Why You Should Always Deglaze Your Pan When Caramelizing Onions

Onions are one of those workhorses of the kitchen home cooks never want to be without. Onions lend their earthy allium flavor to a variety of dishes ranging from long-cooking soups and stews to pasta sauces to salads. They're inexpensive, widely available, and seemingly endlessly versatile. So whether you prefer the white, yellow, green, or red variety, it's never a bad idea to keep an extra bunch of onions on hand.

Onions can be prepared in so many ways. While many enjoy their bold spiciness when eaten raw or pickled, the root vegetables are typically cooked before eating to tone down their flavor and impart a softer texture. One of the most indulgent methods for preparing onions is caramelizing them. Whether incorporated into a creamy dip, folded into buttery scones, or spread onto a rich, savory tart, caramelized onions typically cooked low and slow to concentrate their natural sugars (via Serious Eats) — turn out velvety soft, with an intense, candy-like sweetness. If you, too, love caramelizing onions at home, don't forget the super-important step of deglazing your pan when making them.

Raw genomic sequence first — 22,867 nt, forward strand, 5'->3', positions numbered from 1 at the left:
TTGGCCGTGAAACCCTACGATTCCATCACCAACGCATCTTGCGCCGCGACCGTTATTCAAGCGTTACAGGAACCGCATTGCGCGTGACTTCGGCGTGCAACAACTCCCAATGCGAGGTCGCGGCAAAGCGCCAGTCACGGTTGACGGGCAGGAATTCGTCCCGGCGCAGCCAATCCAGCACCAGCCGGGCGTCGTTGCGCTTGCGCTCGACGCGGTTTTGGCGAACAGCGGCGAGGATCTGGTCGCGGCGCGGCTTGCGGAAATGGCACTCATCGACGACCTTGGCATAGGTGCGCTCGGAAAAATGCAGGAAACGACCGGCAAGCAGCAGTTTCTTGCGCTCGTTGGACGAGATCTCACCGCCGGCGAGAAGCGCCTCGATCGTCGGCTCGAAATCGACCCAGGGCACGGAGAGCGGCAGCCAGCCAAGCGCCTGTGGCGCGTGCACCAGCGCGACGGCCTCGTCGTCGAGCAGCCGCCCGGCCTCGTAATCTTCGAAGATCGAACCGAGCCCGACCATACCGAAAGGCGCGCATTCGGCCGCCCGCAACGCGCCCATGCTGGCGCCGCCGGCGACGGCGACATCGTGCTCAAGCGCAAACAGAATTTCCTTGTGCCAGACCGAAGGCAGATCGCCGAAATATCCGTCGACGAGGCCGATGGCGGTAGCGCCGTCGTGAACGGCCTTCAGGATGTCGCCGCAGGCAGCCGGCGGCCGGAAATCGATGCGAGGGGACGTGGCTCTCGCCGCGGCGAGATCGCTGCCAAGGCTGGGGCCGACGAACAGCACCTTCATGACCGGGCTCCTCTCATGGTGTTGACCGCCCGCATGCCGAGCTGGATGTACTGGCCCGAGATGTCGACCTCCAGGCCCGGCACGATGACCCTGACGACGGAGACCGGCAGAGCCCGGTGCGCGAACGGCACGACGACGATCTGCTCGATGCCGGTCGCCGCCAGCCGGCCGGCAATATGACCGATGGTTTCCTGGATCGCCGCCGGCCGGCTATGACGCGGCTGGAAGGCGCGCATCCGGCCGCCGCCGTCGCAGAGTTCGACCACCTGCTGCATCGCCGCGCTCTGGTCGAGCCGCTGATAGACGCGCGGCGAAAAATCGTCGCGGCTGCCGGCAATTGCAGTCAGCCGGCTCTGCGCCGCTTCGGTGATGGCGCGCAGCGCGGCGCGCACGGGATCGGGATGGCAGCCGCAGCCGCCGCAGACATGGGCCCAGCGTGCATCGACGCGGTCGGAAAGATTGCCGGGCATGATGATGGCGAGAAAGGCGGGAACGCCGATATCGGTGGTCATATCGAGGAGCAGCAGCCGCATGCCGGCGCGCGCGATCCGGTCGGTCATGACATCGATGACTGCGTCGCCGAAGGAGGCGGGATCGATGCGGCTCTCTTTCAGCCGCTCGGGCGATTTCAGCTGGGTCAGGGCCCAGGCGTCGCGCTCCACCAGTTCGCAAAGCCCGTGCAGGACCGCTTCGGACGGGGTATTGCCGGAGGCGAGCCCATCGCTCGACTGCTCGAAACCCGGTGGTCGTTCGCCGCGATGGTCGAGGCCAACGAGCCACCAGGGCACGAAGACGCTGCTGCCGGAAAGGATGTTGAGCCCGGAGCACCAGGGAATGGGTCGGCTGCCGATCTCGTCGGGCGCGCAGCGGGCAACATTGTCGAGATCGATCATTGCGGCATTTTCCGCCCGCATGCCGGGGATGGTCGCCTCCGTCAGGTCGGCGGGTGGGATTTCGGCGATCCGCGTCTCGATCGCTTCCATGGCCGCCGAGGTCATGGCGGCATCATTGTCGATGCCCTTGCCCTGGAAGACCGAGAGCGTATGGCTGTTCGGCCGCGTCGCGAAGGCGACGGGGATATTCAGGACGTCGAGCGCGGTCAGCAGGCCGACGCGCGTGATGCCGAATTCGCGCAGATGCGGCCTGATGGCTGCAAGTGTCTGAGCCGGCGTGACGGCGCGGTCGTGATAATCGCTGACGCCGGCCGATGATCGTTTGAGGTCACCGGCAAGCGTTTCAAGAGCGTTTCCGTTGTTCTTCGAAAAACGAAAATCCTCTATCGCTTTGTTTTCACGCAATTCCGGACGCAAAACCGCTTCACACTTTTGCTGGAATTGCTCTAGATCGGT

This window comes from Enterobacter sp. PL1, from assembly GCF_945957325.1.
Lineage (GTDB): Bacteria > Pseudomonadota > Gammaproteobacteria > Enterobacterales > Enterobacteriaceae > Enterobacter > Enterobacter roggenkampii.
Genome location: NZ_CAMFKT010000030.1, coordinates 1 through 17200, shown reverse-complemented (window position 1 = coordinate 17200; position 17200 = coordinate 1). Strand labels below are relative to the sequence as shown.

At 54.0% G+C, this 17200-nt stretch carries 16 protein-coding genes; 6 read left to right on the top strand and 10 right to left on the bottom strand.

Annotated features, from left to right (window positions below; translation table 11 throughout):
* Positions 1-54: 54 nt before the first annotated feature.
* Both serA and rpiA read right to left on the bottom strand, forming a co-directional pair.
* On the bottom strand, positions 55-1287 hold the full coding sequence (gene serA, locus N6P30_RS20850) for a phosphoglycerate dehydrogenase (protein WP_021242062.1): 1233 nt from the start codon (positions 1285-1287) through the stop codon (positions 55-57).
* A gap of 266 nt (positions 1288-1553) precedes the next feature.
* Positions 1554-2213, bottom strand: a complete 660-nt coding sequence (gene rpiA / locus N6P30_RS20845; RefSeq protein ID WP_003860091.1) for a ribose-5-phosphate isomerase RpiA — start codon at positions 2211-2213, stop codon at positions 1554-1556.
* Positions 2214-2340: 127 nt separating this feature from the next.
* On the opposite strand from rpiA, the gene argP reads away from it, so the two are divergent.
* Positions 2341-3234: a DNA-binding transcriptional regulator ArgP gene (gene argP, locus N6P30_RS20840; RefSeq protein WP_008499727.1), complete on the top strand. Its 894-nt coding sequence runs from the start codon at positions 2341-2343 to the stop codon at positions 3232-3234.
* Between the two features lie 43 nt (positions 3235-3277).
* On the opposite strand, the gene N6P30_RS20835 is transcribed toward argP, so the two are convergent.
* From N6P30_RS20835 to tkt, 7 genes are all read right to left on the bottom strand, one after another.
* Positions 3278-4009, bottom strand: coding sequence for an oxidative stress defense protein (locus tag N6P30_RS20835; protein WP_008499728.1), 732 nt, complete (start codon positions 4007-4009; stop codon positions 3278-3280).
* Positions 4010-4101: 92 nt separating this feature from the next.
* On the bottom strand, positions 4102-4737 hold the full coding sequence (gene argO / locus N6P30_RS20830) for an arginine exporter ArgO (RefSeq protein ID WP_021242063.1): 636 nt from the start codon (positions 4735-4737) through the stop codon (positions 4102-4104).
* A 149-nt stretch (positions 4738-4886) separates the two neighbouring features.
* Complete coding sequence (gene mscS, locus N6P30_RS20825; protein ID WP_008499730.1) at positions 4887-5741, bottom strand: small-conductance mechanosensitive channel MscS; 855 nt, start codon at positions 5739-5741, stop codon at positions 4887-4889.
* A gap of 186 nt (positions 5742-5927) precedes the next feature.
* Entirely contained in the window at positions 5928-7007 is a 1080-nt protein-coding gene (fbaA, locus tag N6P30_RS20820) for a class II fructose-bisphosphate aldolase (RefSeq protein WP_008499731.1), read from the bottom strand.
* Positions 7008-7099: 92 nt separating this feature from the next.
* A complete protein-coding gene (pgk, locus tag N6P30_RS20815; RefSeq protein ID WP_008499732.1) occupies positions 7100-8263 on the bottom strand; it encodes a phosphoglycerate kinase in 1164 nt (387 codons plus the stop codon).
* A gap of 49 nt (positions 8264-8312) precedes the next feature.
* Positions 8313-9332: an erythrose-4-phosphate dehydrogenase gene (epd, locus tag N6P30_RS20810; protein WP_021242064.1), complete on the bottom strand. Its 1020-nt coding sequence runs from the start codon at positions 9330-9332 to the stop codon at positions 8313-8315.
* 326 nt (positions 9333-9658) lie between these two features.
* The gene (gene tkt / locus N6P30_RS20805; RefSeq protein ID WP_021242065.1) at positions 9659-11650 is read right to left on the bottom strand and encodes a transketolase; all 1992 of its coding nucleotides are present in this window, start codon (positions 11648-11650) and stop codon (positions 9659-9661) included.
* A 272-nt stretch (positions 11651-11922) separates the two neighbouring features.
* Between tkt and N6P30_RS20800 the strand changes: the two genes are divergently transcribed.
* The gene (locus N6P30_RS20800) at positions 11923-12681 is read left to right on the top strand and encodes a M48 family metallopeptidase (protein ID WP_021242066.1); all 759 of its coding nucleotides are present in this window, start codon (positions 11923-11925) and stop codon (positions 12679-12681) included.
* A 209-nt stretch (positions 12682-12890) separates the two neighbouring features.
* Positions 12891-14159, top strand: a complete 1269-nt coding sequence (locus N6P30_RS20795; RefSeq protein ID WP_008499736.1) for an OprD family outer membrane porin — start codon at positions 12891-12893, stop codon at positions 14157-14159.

Deglazing the pan incorporates flavor-rich fond

Have you ever heard of fond? According to Food Network, the word comes from the French for "base," and refers to the browned bits of food that remain stuck to the bottom of the pan after you've browned meat or vegetables. Full of concentrated flavor, the fond makes an excellent base for a pan sauce – as long as you add some liquid to "deglaze" the pan and loosen the fond from the bottom.

In the case of onions, plenty of fond adheres to the pan during the process of caramelizing, and the substance is full of richness and sweetness from the long-cooked onions. Kitchn advises never letting the fond go to waste. Instead, you should always deglaze the pan at the end of the cooking process, right before seasoning and serving the onions. The outlet advises adding a bit of wine, broth, or vinegar to the cooked onions. Water will do in a pinch but doesn't impart any extra flavor. Also use a spoon to scrape the fond from the pan and reincorporate it into the onions. When reunited with this flavorful substance, your caramelized onions will be the rich, sweet, jammy ones that are the stuff of dreams.